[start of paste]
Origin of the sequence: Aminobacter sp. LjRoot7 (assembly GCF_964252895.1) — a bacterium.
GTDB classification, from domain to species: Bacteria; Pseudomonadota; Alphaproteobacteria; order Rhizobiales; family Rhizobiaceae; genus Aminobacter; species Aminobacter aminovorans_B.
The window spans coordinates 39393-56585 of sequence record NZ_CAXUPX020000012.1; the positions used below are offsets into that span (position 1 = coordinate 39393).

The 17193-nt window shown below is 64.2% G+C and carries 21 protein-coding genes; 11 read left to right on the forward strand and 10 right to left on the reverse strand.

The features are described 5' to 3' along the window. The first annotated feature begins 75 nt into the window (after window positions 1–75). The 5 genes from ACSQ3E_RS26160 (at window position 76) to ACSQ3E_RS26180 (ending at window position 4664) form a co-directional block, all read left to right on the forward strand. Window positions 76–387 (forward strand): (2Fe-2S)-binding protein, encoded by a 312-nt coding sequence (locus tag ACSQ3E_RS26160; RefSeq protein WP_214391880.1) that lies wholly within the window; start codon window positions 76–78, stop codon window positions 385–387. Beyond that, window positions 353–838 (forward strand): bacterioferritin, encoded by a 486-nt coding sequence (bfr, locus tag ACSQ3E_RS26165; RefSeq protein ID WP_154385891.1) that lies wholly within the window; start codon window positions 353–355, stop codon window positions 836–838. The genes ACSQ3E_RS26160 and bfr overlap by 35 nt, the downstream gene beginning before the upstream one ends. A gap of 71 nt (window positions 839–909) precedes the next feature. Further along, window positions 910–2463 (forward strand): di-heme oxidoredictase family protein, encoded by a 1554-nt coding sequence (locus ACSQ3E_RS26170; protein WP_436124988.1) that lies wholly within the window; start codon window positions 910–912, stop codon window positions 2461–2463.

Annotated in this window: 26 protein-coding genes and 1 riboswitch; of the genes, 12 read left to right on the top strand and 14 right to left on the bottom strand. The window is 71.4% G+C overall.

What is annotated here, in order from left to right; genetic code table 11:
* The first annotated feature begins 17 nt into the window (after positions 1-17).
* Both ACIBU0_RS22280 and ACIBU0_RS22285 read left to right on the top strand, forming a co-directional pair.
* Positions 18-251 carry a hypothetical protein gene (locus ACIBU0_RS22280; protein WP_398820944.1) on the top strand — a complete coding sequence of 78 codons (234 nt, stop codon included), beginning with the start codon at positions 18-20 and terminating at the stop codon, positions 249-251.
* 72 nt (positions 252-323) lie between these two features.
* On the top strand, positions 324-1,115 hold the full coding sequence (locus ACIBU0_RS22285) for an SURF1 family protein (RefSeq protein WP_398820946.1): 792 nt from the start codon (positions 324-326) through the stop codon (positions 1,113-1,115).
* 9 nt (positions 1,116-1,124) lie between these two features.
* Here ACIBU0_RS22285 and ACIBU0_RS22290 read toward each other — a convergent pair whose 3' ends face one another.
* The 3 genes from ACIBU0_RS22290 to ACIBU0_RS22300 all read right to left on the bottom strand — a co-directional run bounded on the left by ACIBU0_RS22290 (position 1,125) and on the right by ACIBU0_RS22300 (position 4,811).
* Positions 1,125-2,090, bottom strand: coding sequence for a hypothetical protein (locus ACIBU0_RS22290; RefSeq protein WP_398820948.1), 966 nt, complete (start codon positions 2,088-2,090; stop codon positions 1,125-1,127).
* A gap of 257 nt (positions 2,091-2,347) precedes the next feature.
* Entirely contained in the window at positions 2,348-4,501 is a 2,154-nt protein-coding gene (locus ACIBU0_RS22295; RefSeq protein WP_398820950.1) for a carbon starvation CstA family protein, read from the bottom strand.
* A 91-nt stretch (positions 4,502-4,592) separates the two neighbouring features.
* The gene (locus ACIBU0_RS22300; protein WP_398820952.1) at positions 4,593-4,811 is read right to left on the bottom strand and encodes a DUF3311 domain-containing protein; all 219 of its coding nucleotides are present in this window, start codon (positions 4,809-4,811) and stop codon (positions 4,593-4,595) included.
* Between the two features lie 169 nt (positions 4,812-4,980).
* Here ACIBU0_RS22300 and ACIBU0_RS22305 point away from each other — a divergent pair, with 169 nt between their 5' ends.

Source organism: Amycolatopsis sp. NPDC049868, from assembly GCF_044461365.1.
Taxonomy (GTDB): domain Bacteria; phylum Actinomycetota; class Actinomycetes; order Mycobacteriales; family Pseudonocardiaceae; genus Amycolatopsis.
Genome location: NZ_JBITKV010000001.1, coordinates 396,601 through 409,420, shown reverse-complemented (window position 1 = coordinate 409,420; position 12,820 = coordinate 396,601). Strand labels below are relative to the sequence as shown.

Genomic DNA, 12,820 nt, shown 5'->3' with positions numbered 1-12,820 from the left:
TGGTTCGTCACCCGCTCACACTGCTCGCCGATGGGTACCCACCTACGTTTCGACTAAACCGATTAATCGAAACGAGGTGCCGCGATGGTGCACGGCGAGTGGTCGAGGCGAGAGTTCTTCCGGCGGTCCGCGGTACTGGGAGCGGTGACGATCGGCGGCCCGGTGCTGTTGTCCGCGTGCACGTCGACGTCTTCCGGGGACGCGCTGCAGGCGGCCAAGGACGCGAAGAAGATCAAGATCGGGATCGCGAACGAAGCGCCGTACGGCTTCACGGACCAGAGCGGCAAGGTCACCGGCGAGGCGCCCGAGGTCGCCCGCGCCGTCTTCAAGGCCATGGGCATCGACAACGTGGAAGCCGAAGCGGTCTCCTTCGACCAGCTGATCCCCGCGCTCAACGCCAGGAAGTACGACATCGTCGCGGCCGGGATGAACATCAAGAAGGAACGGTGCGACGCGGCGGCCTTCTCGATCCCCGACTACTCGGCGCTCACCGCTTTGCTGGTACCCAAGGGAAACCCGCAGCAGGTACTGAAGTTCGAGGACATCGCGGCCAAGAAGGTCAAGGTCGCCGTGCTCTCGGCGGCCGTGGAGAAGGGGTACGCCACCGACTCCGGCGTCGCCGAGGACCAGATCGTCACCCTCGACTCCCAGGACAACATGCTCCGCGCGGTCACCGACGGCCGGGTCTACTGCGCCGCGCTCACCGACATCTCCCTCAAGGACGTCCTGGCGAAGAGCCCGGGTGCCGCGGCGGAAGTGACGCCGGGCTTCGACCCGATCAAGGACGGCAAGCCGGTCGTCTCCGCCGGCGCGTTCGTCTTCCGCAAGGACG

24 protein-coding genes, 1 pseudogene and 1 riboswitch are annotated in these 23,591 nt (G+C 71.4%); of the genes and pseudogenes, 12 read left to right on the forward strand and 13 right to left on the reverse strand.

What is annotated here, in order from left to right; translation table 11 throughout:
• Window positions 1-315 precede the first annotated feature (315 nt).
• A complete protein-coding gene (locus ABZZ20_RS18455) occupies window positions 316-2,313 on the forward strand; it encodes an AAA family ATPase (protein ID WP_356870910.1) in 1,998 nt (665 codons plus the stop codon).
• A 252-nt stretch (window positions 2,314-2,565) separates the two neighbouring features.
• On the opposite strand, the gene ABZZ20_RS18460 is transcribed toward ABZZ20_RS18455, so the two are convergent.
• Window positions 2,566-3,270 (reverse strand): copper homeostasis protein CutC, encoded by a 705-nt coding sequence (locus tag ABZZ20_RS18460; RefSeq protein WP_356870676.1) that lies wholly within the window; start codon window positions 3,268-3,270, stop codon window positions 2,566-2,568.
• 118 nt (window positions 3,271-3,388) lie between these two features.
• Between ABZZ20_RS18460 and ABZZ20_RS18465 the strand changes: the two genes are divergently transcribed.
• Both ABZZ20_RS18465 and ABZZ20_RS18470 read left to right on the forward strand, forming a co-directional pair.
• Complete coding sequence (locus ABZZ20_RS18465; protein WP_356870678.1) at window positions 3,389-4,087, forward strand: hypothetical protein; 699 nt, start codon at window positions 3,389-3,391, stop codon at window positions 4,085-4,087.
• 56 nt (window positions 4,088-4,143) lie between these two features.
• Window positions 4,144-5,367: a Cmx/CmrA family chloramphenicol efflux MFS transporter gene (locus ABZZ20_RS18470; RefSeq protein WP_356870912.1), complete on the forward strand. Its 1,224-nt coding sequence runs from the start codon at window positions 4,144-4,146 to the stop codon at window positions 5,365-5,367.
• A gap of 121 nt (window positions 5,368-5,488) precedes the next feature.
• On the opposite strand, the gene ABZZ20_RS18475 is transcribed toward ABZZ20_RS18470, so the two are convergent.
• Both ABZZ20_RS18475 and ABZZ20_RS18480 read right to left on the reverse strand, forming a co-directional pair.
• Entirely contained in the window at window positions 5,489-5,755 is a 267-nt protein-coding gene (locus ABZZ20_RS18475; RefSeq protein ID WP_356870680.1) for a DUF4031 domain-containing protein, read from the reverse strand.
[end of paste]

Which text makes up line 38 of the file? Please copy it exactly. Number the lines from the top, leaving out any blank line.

• Complete coding sequence (locus ABZZ20_RS18465; protein WP_356870678.1) at window positions 3,389-4,087, forward strand: hypothetical protein; 699 nt, start codon at window positions 3,389-3,391, stop codon at window positions 4,085-4,087.